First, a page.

Legal fee auditing is a process designed to ensure that clients are getting a fair shake from their attorneys. There's a lot more to a legal fee audit than just checking for problematic billing, though. Let's look at six goals that should be established for every audit.
Bookkeeping is an important reason for auditing legal fees, even in situations where clients are fairly sure everything is on the up-and-up. Large organizations with long-running legal needs often accumulate huge records of billings. Conducting your own audits of the fees you've been charged can help you avoid problems down the road with tax or corporate audits by straightening everything out early.
A close look at billings can help you identify where you may be purchasing too much in the way of services. For example, you might find that some of the services you're paying for are redundant. While this is unlikely to change existing bills, it's certainly a good starting point for planning your next year's budget. You may also find that freeing up money in the budget allows you to allocate more resources to other legal needs.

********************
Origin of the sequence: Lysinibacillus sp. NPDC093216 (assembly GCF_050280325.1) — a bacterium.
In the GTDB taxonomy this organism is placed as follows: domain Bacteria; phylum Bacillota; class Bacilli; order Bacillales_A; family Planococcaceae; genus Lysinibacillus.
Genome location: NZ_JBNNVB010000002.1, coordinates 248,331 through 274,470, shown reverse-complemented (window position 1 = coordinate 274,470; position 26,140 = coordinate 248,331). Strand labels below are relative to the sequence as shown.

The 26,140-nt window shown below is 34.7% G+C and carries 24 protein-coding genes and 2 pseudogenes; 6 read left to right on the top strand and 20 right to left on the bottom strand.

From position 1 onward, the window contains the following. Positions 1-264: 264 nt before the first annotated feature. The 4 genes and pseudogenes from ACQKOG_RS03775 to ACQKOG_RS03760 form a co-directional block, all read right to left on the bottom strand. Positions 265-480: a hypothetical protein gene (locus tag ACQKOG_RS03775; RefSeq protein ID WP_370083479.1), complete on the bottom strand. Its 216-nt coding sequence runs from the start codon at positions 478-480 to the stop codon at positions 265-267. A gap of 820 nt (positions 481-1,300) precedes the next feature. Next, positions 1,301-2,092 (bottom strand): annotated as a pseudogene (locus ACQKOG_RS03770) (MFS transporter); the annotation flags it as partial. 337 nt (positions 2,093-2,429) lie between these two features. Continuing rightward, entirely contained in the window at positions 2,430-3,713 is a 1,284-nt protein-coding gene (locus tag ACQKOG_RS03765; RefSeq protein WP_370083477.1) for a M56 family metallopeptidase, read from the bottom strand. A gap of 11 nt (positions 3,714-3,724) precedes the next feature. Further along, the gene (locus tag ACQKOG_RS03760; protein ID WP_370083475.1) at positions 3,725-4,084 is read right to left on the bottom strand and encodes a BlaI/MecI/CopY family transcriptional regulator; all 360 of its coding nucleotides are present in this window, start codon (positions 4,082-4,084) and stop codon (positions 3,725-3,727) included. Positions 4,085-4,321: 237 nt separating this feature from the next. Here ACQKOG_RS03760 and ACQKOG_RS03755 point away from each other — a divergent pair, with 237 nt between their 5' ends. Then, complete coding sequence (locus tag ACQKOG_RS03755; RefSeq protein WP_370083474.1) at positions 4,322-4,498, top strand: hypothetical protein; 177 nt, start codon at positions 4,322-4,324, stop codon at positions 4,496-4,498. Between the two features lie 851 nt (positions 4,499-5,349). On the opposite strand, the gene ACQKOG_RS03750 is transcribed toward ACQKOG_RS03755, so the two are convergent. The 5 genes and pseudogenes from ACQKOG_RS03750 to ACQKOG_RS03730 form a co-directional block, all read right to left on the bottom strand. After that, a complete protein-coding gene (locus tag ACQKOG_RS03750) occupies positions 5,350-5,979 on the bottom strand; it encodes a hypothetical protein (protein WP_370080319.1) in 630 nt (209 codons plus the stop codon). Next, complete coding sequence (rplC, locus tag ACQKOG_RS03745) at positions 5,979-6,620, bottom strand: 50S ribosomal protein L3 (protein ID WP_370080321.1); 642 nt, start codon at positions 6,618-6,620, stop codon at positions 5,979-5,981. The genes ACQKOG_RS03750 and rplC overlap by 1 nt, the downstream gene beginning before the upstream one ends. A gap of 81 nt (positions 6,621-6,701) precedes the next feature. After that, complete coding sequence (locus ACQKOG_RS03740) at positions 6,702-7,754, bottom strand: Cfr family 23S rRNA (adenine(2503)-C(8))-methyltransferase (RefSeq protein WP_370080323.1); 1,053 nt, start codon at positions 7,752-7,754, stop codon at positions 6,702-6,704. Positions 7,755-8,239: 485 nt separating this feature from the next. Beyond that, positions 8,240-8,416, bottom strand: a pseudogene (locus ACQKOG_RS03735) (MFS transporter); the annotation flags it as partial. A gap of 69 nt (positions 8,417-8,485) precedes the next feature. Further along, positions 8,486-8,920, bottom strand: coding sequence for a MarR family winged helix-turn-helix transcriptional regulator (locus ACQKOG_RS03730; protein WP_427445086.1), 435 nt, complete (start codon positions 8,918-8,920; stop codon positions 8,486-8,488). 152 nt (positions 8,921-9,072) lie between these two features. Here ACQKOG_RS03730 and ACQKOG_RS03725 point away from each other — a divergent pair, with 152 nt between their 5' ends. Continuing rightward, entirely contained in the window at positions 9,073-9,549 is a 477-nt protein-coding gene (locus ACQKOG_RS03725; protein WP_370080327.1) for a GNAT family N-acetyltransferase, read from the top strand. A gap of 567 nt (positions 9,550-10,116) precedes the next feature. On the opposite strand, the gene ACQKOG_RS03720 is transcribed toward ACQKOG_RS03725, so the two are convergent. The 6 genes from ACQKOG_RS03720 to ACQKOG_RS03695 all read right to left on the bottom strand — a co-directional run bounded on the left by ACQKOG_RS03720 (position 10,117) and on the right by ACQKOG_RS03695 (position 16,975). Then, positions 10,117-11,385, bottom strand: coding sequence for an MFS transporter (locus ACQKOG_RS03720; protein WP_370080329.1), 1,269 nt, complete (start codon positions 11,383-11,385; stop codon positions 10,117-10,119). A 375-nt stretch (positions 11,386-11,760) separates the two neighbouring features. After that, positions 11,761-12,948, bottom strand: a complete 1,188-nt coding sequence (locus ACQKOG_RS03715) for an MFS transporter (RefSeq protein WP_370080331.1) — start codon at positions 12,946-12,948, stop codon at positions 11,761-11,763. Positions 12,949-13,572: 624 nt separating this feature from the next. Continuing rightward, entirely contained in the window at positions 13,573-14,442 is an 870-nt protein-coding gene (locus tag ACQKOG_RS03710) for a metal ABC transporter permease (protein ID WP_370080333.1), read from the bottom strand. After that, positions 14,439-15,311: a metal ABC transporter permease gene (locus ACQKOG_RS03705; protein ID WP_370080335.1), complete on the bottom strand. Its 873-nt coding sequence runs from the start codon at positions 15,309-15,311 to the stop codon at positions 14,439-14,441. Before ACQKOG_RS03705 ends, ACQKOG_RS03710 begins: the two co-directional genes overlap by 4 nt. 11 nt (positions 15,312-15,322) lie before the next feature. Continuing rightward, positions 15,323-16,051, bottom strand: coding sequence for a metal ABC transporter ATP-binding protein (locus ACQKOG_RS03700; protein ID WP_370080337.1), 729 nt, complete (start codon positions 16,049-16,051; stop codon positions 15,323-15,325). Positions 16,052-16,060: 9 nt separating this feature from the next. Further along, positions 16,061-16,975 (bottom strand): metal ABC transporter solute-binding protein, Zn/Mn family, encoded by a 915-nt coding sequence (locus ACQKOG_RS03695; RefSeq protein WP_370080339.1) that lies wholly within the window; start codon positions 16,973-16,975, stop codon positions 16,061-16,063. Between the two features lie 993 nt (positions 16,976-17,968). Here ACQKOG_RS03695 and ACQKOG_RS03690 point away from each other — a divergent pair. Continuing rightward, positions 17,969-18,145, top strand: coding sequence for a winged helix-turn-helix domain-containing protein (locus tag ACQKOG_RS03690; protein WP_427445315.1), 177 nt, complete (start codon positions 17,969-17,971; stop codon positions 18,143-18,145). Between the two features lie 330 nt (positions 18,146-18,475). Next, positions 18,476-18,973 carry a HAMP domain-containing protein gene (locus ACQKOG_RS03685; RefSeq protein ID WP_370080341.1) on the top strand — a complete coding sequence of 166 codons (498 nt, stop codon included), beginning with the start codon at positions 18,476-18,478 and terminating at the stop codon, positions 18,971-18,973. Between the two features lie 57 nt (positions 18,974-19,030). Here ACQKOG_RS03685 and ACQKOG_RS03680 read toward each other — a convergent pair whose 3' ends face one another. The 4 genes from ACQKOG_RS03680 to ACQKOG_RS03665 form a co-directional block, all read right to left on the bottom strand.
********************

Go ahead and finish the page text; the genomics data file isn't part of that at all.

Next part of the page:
The sprawl of a large legal case can make it hard to nail down what the ongoing costs are. The same applies to companies that have everyday needs. Regular audits can provide updates on current spending, and they also can help clients project where billings are headed.
Determining Insurance Requirements
When you send legal fees to an insurer for reimbursement, they may rightly want to know what they're supposed to be paying for and why. An audit can provide information that will allow a claims adjuster to understand and justify a claim. Unsurprisingly, insurance companies are often looking at the same questions that individual clients are considering, such as inefficiencies, fraud, and bookkeeping.
It's hard to request a refund on excessive fees until you have a number to work with. A legal fee audit can help you itemizes which billings you believe are problematic so you can present them to the firm that represents you.
This represents the worst-case scenario, but it does happen. Presuming you've given the law firm a fair chance to make things right, you may have to pursue action against them. An audit can be a very useful tool when trying to identify discoverable materials. With the threat of being better armed when you go to court, it may be possible to reach a fair settlement.Share